Pros: I laughed, I cried, I gasped aloud at this fascinating and hilarious mix of fiction and nonfiction that’s presented in both horizontal and vertical spreads. You’ll probably want to supplement this with other material, but the basic facts are here and likely to stick in kids’ heads due to the high entertainment factor of the presentation.
Cons: It’s tough to let yourself get too attached to a protagonist that you know is about to be pulverized by the digestive system.
Published by Little, Brown Books for Young Readers
Summary: It’s hard to imagine music without written notes, but that was the world Guido d’Arezzo lived in at the beginning of the eleventh century. He loved the music of his monastery, but the monks had to laboriously practice long hours to master each piece. One day, Guido realized that the songs were made up of just five tones. He named them from the first two letters of each line of a favorite song: ut, re, mi, fa, sol, and la (ut became do and ti was added many years later). The other monks were unimpressed, but Guido later found a more receptive audience at a cathedral where he led the choir, and eventually with Pope John XIX. Do-re-mi spread, eventually leading to the famous song from The Sound of Music, an illustrated version of which is included at the end of the book. Also includes a glossary and additional information about Guido d’Arezzo and the song “Do-Re-Mi”. 48 pages, ages 4-8.
Pros: Aww, a book about do-re-mi by Julie Andrews and her daughter! It’s a pretty fascinating and well-told tale about something that many of us take for granted. The illustrations made me want to go live in a medieval Benedictine monastery, no easy feat.
Cons: Look closely at the cover or you might think, as I did at first, that it’s Maria von Trapp, not Brother Guido, singing and dancing his way through the mountains.
Summary: Tammy Duckworth’s father worked for the UN, and she grew up all over southeast Asia. She knew she was American, though, and dreamed of a life of service to her country. After graduating from college, she joined the Illinois Army National Guard as a unit commander. Her three-year commitment was up when the US declared war on Iraq. Although Tammy opposed the war, she didn’t want to leave her unit, so she got permission to extend her service and went to Iraq. While flying a helicopter there, she was hit by a grenade and lost both of her legs. Her military career was over, but she wanted to continue to serve, particularly her fellow veterans. In 2012, she was elected to the House of Representatives, and in 2016, to the Senate. She became the first Thai American woman and the first female amputee in Congress, as well as the first Senator to give birth while in office. And I’m happy to report that just a few days ago she became the first Illinois woman to be reelected to the Senate. Includes a timeline, a list of projects Senator Duckworth has worked on, and additional resources. 48 pages; grades 1-5.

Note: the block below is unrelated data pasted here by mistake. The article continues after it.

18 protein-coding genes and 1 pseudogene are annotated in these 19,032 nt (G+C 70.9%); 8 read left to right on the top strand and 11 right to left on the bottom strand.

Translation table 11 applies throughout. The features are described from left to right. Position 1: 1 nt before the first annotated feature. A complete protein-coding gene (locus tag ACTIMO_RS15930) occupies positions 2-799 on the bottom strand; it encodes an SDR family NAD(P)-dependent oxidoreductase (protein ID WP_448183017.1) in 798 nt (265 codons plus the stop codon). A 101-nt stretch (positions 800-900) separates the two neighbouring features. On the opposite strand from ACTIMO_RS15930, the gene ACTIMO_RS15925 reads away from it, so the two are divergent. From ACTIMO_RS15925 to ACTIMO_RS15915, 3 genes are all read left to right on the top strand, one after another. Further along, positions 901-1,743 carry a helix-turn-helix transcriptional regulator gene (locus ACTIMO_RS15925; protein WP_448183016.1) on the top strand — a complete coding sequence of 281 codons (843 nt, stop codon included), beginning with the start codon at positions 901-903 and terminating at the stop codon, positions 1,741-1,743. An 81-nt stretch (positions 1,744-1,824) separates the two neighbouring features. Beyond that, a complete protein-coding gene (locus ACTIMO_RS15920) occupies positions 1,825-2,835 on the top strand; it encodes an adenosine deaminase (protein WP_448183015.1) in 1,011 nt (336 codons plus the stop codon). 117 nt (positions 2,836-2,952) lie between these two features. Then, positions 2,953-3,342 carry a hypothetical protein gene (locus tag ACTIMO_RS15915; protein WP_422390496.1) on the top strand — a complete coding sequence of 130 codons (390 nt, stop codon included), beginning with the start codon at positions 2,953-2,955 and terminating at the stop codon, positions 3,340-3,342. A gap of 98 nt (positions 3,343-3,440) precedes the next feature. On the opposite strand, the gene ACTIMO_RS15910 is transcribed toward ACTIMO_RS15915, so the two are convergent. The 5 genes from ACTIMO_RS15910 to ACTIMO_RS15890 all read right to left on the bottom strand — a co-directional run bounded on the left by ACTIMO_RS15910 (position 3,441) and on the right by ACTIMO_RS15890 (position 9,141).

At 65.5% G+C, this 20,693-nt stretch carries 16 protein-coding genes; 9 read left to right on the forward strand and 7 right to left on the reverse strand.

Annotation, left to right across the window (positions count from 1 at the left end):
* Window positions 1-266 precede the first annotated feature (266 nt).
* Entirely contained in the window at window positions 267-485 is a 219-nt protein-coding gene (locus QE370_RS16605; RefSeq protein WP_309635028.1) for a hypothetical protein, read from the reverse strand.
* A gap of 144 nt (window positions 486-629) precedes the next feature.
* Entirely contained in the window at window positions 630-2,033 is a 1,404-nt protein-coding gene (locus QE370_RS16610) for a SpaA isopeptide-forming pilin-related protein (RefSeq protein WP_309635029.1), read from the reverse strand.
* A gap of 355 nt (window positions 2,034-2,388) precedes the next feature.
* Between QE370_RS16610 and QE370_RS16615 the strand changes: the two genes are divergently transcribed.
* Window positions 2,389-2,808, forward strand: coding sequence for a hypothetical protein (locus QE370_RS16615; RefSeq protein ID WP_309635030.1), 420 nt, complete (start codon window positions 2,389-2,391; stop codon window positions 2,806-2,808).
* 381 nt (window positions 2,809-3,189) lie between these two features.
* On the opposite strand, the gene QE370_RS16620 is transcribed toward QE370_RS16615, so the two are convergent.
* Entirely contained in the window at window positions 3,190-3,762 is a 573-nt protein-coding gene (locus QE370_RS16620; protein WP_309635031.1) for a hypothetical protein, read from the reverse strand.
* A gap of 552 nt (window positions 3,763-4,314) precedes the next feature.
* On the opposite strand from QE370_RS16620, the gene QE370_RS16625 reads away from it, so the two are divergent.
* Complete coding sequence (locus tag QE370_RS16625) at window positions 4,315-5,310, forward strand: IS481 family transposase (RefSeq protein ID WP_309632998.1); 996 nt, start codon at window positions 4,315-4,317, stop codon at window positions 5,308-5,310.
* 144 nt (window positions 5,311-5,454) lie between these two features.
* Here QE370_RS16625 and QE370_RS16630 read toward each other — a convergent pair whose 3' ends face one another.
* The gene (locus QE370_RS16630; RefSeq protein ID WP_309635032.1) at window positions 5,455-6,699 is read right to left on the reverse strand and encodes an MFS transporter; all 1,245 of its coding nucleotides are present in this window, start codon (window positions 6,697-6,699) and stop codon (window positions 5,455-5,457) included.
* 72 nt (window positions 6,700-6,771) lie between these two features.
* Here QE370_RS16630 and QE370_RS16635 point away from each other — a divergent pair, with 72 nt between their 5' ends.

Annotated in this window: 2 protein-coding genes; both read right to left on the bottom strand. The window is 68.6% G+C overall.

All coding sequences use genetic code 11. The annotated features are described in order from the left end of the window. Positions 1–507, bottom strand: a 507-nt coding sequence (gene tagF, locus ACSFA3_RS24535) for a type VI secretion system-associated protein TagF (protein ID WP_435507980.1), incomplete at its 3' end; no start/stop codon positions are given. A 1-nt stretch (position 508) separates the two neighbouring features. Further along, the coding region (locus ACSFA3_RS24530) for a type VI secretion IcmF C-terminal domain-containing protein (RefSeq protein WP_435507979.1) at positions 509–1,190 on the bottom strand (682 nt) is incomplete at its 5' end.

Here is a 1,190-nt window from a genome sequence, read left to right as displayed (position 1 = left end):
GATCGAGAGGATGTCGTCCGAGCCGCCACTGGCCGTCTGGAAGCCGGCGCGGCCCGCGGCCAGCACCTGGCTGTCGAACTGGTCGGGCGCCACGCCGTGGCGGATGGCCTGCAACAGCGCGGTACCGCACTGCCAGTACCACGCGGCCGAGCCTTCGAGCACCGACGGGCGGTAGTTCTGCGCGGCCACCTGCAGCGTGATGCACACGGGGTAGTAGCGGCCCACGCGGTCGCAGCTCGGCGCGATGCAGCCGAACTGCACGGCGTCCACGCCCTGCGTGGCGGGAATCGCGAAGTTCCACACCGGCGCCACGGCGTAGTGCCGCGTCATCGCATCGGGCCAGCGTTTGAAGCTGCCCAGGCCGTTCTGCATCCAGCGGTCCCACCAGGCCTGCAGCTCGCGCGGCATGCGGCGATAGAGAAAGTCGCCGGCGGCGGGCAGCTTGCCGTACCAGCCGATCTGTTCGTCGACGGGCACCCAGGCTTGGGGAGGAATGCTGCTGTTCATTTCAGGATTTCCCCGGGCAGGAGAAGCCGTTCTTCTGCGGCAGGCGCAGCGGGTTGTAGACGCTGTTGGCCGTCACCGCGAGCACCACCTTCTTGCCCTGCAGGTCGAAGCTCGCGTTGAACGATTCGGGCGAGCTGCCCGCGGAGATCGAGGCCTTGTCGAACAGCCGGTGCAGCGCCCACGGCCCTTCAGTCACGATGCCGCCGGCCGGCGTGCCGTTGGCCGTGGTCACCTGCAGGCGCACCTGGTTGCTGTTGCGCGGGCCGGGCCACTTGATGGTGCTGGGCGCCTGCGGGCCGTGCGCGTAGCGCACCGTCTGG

Pros: In her fourth book this year, Christina Soontornvat relates the story of fellow Thai American Tammy Duckworth’s inspiring life of service. The appealing illustrations help tell the story, and the back matter makes this an excellent book for research.
Cons: I wish I had read this just a day early to get it on the blog for Veteran’s Day.
Summary: Madeleine L’Engle grew up with a writer father and musician mother who encouraged her sense of wonder. There were often artists at their New York City home, where Madeleine wrote stories from a young age. She was shy, though, and school was difficult until she used her powers of imagination to make friends. After college, she worked in the theater, where she met her husband. They moved to the country and had three children while Madeleine continued her writing, most of which was rejected by publishers. On a cross-country camping trip, she found inspiration in the Painted Desert and began working on the manuscript that would eventually become A Wrinkle in Time. As her fame grew, she received many letters from children and always answered, encouraging them to find ways to tell their own stories. Includes several pages of back matter including a list of Madeleine’s books for young readers, further reading, and a timeline. 40 pages; grades 1-5.
Pros: I loved the somewhat whimsical illustrations of this picture book biography co-written by one of Madeleine L’Engle’s grandchildren. It’s a great introduction to Madeleine’s life and would be a perfect lead-in to reading A Wrinkle in Time.
Cons: I wasn’t crazy about the timeline being on the back cover, although it is printed so it’s not covered by the back flap.
Summary: Kids love to play music, but what happens if their instruments break and families can’t afford to fix them? Unfortunately, they often get locked away, and the students have to put their music education on hold. Robert Blackson, the artistic director of Philadelphia’s Temple Contemporary, discovered some of these broken instruments in a closed city school. He had the idea to get musicians to see what kind of music they could create with them, and the Symphony for a Broken Orchestra was born, using the money raised from the performance to buy new instruments for kids. Includes an author’s note with additional information and a link to hear the performance as well as a note from Robert Blackson. 40 pages; grades 1-4.
Pros: This true-life story provides plenty of inspiration and humor (the kids torturing those around them trying to play their broken instruments) with cute and colorful illustrations. The performance is worth a listen.
Cons: Those not familiar with Philly’s Mummer’s Parade may not understand the reference made to the boy playing a broken drum.